Collectibles columnist Fred Mills picks his favorites of the year: Triffids (pictured), Spacemen 3, Brian Wilson, Suicide and more.
DOVEMAN Footloose [Brassland Music]
Wow, is that Bacon I smell? You betcha—and tender anarchist Doveman (a.k.a. Thomas Bartlett) fries it up real good, recontextualizing the film soundtrack (Kenny Loggins, et al) as a meditation on mortality and loss. Doveman’s take on Footloose was available for free on his website for about a month before being removed due to a cease-and-desist order from film-studio lawyers. [dovemanmusic.com]
SUICIDE Live 1977-1978 [Blast First Petite]
Limited-edition (3,000 copies) box housing six discs’ worth of rude, crude, audience-taped Suicide that capture Alan Vega and Martin Rev in full provocateur mode. Don’t forget to duck; as the booklet’s liner notes helpfully outline, that’s the sound of a pint glass being hoisted directly toward the stage. Punks, it seems, didn’t take kindly to a guitar-less duo whose singer taunted them and beat the stage with chains. [blastfirstpetite.com]
SPACEMEN 3 DJ Tones EP [Space Age]
Together again, Sonic Boom and Jason Pierce—not! A limited edition of 2,000 copies boasting five rare tracks, including the shoulda-been-released “These Blues” (which Pierce later redid in Spiritualized) that firmly reestablish S3 as the drone/tone kingpins.
VARIOUS ARTISTS Do The Pop! Redux Part One [Shock/Savage Beat]
Yet another installment in archivist David Laing’s overview of antipodean punk roots, from Radio Birdman, the Saints and the New Christs to the Scientists, the Lipstick Killers and the Dagoes. Anybody with even a passing interest in vintage Aussie rock should check out the Do The Pop! titles. It’s a history lesson and an earwax-cleaning session all rolled into one.
CHUCK PROPHET Dreaming Waylon’s Dreams [Evangeline]
Doing cover songs is risky; remaking an entire album—here, Waylon Jennings’ Dreaming My Dreams—is borderline lunacy. But Prophet, by revisiting the spirit while not attempting to recreate the specifics, pulls it off. 1,000 copies only, long sold out, but still available as a download. [chuckprophet.com]
CHEAP TRICK Budokan! [Epic/Legacy]
Now, while you don’t need to repurchase the two discs comprising At Budokan: The Complete Concert (they came out as a regular release several years ago), if you’re a fan of Cheap Trick in its prime, you do need the DVD/CD portion of this four-disc package that contains the April 28, 1978, Budokan concert in all its raw, exhilarating glory. They want you to want them—or at least to buy ‘em.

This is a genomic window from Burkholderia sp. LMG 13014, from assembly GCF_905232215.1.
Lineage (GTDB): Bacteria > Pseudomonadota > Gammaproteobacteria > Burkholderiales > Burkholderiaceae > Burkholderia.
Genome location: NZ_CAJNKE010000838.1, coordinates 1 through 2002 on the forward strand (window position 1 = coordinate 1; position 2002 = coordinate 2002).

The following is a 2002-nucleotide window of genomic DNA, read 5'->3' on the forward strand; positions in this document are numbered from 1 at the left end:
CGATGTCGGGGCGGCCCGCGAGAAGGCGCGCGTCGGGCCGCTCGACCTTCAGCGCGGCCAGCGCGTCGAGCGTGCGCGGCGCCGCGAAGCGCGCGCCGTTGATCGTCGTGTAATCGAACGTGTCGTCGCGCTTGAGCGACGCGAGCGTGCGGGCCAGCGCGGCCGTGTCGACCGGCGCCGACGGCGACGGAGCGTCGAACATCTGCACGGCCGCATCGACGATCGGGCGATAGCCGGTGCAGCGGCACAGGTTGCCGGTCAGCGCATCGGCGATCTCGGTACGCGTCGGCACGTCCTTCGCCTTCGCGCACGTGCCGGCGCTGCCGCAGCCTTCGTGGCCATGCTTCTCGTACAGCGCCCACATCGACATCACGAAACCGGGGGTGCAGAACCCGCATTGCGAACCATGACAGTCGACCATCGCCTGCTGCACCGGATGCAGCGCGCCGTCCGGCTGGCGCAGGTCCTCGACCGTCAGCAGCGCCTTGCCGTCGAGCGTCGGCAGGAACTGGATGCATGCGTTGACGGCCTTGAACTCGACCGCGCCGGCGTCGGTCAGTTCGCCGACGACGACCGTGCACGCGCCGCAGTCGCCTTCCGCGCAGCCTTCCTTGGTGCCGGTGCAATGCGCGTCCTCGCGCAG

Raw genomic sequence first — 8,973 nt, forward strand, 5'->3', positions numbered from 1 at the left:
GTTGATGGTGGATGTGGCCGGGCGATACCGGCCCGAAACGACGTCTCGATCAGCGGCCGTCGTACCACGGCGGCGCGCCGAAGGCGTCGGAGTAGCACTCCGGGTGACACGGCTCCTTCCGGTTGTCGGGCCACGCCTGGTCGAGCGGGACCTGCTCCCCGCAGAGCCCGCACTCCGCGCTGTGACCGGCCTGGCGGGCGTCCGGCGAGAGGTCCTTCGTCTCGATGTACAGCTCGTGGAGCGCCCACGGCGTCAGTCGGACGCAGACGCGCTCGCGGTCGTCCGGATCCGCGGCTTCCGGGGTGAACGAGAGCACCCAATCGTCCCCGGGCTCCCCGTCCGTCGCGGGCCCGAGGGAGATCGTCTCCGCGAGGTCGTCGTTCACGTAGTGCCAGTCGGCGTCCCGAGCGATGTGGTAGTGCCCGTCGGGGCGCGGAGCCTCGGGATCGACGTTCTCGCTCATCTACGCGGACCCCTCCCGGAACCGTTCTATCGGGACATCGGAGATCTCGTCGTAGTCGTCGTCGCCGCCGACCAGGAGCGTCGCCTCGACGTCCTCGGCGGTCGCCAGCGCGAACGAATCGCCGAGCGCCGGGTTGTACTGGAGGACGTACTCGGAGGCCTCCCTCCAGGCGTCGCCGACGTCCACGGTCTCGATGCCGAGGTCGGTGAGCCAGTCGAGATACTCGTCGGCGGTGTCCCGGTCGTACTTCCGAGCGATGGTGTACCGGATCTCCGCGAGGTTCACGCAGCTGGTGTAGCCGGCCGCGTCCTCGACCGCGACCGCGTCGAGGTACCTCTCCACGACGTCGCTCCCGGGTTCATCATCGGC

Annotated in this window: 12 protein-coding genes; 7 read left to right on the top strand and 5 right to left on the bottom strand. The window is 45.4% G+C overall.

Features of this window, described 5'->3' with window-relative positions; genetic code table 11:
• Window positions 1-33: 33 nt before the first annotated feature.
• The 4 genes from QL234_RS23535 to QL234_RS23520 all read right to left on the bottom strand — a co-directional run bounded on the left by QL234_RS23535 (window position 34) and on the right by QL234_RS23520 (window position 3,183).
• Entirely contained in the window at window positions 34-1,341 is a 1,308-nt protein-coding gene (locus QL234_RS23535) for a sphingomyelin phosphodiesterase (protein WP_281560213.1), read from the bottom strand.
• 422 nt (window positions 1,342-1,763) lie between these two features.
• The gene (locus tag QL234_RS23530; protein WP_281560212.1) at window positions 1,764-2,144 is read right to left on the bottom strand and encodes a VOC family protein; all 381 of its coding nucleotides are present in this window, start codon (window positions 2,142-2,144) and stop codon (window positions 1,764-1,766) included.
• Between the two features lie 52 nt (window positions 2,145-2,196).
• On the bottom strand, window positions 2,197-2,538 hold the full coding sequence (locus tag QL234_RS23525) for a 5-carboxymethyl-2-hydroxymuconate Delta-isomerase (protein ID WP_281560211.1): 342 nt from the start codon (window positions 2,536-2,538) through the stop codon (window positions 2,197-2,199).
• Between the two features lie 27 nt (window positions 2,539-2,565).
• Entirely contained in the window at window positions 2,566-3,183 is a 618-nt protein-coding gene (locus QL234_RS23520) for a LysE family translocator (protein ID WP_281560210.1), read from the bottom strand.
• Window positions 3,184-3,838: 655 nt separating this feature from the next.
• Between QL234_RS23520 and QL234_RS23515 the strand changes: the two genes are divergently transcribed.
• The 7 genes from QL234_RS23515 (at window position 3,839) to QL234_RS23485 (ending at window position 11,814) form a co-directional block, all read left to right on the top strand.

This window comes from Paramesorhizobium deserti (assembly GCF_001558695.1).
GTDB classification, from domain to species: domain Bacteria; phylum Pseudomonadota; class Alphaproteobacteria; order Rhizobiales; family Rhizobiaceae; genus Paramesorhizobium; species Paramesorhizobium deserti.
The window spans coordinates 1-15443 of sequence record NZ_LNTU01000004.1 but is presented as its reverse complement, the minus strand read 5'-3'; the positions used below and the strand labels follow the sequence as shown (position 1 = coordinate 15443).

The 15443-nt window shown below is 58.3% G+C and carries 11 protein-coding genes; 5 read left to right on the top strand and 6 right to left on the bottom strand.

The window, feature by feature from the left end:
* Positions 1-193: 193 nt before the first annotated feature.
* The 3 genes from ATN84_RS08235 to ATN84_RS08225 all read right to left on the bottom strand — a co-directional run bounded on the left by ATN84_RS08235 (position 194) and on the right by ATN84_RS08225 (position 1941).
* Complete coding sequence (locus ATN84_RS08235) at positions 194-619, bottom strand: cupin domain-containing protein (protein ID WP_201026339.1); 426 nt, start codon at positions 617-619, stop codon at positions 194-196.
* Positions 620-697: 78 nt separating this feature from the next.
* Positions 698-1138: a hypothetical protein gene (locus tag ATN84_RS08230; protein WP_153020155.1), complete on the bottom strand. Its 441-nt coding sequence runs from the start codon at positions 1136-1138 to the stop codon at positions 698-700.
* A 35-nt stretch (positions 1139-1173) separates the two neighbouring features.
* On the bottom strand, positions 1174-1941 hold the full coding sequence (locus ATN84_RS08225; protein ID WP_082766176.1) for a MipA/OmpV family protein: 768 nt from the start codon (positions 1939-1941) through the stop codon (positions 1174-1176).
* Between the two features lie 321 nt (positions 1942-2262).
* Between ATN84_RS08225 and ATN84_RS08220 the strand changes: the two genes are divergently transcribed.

RODRIGUEZ Cold Fact [Light In The Attic]
Now this is how reissues should be done: pristine remastering, massive, detail- and photo-rich booklet and a sense of revisiting a genuine historical event. In this case, a cult hero from the early ‘70s ripe for rediscovery. Vinyl alert: The LP version comes with a bonus 45. [lightintheattic.net]
TRIFFIDS Early Singles [Domino]
So here’s where it all started: five Australian 45s from 1978-83 that predate the Oz popsters’ longplayers, smartly reproduced (sleeves, labels, etc.) and tucked into a collector’s box, limited to 500 copies. Also recommended: Domino’s 2006 reissue of the Triffids’ 1986 masterpiece, Born Sandy Devotional. [thetriffids.com]
BRIAN WILSON “Midnight’s Another Day” b/w “That Lucky Old Sun” & “Morning Beat” [Capitol]
Amid all the hoopla surrounding the release of Wilson’s magnificent That Lucky Old Sun album this year, Capitol sneaked out this gold/orange wax, promotional-only goodie. Direct to eBay for some, but straight to the plastic sleeve and wall mount for me.
VARIOUS ARTISTS Carolina Funk: First In Funk [Jazzman/NowAgain]
A “collectible” from the standpoint of its contents: 22 slices of rawer-than-sushi funk and soul gems from the Carolinas region, circa 1968-77, plus the usual massive-booklet and detailed liner notes funk fans have come to expect from the Jazzman label. You know it’s gotta be good with song titles like “Super Good,” “Good Time” and “Funky Party Time.” Get down! [jazzmanrecords.co.uk]